While we are aware that at least one case in another jurisdiction3 has held that the word ‘cash’ does not include certificates of deposit but is limited to currency and negotiable instruments, even if we were inclined to follow the cases cited by appellant, we think it would be an unduly technical interpretation of a holographic will. Appellant conveniently disregards that part of Probate Code section 106, which states that technical words are not to be taken in their technical sense where the will was drawn solely by a testator unacquainted with the technical sense. As noted in Estate of Chamberlain, 56 Cal.App.2d 458, 132 P.2d 488, also cited by appellant, manifestly the word ‘cash’ cannot be given a definition that will fit all cases, particularly in wills, where the sense in which it is used by the testator is controlling (at p. 465, 132 P.2d 488). The court in Chamberlain held that a certificate of deposit from an insurance company was cash within the meaning of the will. Thus, the fact that in the prior appeal the court held that ‘cash’ meant ‘ready money’ and, therefore, did not include stock and U.S. Savings Bonds, is of no great help to appellant here (Estate of Chamberlain, 46 Cal.App.2d 16, 115 P.2d 235).
Appellant's argument also overlooks the fact that the testatrix here did not simply bequeath ‘cash’ but ‘all remaining cash in my savings and checking accounts at the Wells Fargo Bank.’ Thus, the case is analogous to In re Offutt's Estate (1911) 159 Mo.App. 90, 139 S.W. 487 (bequest of ‘all cash on hand and in bank at time of my death’), and Lyons v. Lyons (4 Cir.1916) 233 F. 744 (bequest of ‘the residue of my money in bank’). In both Offutt and Lyons, the court held that the terms used in the will included the certificates of deposit in issue. More recently, in In re Estate of Morris (1971) 15 Ariz.App. 378, 488 P.2d 1015, an Arizona appellate court cited Offutt with approval and (at pp. 1019—1020) held that the word ‘cash,’ as used in a holographic codicil, included a time certificate of deposit maturing some 6 months after the death of the testatrix.
Also in accord is Estate of Carrillo, 187 Cal. 597, 203 P. 104, wherein the testatrix, by a holographic will, bequeathed ‘one-third of cash that is left after my demise.’ At the time the will was written, the testatrix was owed $7,000 from the estate of her husband and had a promissory note signed by the executors of the husband's estate. The will also specifically referred to this sum of money and conditionally bequeathed $500 of it to her attorney. The court held that to effect the intent of the testatrix, the $7,000 promissory note was properly disposed of as ‘cash’ under the terms of the will, although it had not come into her estate at the time of her death. To go along with appellant's attempt here to distinguish the Carrillo case would simply frustrate the clearly expressed intent of the testatrix.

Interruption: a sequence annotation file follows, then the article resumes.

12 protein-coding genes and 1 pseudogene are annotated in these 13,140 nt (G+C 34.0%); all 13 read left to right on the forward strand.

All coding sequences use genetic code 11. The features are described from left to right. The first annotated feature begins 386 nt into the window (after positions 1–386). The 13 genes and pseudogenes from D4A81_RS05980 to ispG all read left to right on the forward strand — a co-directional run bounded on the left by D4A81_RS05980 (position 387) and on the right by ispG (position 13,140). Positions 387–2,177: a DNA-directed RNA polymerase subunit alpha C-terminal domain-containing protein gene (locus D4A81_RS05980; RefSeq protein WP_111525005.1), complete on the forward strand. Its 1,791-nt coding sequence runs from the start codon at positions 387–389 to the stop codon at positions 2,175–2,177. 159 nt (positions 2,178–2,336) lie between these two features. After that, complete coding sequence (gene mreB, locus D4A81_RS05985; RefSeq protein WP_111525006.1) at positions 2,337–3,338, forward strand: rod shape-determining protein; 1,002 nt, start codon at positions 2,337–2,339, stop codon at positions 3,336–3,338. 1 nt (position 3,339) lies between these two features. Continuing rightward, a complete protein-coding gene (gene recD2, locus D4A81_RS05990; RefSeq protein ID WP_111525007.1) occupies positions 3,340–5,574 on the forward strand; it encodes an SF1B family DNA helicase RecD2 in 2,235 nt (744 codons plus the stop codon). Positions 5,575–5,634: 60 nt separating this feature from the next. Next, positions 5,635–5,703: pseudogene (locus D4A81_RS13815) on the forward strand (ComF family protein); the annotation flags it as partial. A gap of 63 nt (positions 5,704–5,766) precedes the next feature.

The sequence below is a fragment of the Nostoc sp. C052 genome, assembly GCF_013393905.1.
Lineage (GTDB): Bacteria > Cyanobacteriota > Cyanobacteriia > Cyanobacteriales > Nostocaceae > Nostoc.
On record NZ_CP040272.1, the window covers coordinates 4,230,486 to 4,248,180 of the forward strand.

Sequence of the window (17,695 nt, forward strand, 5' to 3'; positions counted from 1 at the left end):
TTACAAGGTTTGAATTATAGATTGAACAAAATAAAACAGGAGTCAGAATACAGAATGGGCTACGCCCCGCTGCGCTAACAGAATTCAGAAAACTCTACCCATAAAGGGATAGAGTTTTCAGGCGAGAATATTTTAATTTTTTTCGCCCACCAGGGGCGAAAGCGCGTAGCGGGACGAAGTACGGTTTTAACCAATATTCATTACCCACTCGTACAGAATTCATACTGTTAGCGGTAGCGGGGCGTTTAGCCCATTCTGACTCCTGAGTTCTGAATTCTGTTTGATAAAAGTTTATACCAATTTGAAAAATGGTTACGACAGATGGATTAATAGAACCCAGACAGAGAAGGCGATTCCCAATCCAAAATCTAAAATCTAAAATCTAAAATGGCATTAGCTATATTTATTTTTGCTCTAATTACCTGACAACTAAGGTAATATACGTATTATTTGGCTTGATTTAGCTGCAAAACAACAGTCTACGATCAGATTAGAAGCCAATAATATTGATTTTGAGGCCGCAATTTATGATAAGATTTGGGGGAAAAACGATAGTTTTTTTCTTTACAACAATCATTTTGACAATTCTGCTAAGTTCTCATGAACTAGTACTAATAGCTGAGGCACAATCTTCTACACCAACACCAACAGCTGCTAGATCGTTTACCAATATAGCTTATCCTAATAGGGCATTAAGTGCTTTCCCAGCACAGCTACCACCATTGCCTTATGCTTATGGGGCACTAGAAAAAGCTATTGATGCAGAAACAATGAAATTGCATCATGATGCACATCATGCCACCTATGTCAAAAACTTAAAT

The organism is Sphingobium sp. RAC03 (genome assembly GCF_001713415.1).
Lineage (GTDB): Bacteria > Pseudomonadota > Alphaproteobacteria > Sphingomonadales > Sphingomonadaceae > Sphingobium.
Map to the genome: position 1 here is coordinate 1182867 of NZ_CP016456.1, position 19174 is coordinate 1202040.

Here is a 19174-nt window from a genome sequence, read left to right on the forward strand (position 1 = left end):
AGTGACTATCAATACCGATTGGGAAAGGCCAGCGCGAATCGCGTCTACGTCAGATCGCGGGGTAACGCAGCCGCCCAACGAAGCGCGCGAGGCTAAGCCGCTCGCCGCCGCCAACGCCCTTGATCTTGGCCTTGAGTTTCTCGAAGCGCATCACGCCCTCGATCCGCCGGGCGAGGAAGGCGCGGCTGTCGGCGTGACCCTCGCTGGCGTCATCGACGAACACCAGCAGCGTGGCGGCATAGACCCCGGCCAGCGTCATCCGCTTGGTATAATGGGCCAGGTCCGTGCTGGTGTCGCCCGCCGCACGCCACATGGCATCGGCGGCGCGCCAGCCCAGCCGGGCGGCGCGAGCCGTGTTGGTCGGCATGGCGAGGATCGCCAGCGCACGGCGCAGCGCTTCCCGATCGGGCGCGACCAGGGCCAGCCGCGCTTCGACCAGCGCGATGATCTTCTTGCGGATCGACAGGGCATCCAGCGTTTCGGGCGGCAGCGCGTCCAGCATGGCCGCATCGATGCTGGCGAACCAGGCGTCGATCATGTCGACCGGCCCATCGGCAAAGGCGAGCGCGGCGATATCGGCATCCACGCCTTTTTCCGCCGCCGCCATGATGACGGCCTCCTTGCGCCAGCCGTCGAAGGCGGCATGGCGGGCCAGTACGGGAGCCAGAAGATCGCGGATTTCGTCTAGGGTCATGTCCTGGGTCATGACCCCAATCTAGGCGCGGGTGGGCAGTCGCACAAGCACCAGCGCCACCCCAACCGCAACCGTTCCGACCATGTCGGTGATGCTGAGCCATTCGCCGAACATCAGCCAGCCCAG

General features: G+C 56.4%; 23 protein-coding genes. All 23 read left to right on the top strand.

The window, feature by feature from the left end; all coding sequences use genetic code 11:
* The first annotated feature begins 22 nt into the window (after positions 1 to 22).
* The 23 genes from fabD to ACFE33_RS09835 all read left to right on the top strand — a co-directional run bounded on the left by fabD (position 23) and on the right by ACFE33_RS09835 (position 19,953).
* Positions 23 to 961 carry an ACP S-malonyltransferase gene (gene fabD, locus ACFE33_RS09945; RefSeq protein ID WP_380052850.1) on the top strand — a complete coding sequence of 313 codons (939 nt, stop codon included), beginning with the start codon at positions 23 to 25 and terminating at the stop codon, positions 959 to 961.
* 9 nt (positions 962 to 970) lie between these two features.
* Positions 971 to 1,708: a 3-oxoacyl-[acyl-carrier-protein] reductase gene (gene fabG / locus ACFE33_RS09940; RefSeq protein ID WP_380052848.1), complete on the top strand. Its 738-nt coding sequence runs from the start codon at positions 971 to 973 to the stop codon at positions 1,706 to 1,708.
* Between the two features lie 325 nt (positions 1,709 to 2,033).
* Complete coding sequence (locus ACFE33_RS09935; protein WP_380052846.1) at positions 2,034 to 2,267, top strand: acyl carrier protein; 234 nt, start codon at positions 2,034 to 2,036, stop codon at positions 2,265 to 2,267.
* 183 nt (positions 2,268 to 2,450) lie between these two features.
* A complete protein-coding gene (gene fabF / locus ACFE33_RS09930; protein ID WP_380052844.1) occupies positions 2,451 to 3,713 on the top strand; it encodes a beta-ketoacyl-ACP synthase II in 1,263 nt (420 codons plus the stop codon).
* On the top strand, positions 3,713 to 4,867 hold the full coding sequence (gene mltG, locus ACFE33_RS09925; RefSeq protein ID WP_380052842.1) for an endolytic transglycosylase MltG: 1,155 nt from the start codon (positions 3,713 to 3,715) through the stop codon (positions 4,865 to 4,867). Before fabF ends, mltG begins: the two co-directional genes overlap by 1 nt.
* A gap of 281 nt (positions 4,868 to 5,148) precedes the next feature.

The trial court's construction of the will is reasonable and consistent with the intent of the testatrix and in accord with our own interpretation of the document (Estate of Stadler, 177 Cal.App.2d 709, 2 Cal.Rptr. 515). Accordingly, we think it should not be disturbed on appeal (Abramovic v. Brunken, 16 Cal.App.3d 719, 722, 94 Cal.Rptr. 303).
The judgment is affirmed.
1. In view of this finding, the court found it unnecessary to determine whether the bequests to St. Brigid's Church should also be considered gifts of the residue.
2. The statute provides: ‘The words of a will are to be taken in their ordinary and grammatical sense, unless a clear intention to use them in another sense can be collected, and that other can be ascertained. Technical words are not necessary to give effect to any species of disposition by a will; but technical words in a will are to taken in their technical sense, unless the context clearly indicates a contrary intention, or unless it satisfactorily appears that the will was drawn solely by the testator, and that he was unacquainted with such technical sense.’
3. For instance, in Thompson v. Thompson (1951) 149 Tex. 632, 236 S.W.2d 779, the testator bequeathed to his children ‘all cash money that may be on hand at the time of my deceased’ and the Texas Supreme Court held (at pp. 790—791) that negotiable certificates of deposit were not included within the meaning of the term ‘cash money’ as the certificates were not payable on demand and had not matured by the death of the testator so that the money was not available to him at the time of his death. In Stewart v. Selder (Texas 1971) 473 S.W.2d 3, the court, relying on extrinsic evidence, concluded that the term ‘cash’ did not include certain securities, and that in the absence of a residuary clause, the securities were to be distributed, according to the laws of descent, to the half brothers and sisters who were not mentioned in the will.
TAYLOR, Presiding Justice.
KANE and ROUSE, JJ., concur.